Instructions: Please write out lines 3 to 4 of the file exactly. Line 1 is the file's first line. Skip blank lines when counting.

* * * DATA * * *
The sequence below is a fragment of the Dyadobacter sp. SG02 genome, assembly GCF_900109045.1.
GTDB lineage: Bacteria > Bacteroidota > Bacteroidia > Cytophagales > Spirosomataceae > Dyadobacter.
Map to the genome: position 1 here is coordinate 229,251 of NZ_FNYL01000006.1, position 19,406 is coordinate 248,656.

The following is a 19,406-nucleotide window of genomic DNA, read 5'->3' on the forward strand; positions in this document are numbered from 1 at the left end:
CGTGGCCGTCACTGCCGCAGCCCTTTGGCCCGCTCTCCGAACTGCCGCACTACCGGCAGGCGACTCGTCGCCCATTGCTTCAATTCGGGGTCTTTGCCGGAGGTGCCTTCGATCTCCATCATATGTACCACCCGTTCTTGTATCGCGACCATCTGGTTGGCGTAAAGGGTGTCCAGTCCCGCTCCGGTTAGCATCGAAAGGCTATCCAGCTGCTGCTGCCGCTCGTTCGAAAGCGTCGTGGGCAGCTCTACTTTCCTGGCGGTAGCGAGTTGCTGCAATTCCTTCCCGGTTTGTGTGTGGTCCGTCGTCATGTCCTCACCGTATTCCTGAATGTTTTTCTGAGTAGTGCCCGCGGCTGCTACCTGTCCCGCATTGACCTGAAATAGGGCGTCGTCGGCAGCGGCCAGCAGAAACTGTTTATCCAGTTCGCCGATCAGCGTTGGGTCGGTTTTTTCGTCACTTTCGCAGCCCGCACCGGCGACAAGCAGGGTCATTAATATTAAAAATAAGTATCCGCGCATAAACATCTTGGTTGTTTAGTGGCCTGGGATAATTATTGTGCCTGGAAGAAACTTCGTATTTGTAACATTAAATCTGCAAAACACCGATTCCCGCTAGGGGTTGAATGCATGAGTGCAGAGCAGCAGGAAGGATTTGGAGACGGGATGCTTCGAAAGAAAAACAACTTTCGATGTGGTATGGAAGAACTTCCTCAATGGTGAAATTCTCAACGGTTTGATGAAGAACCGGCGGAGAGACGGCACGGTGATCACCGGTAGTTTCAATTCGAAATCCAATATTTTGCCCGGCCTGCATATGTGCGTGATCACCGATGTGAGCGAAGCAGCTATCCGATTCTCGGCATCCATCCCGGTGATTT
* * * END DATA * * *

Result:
Map to the genome: position 1 here is coordinate 229,251 of NZ_FNYL01000006.1, position 19,406 is coordinate 248,656.

The following is a 19,406-nucleotide window of genomic DNA, read 5'->3' on the forward strand; positions in this document are numbered from 1 at the left end: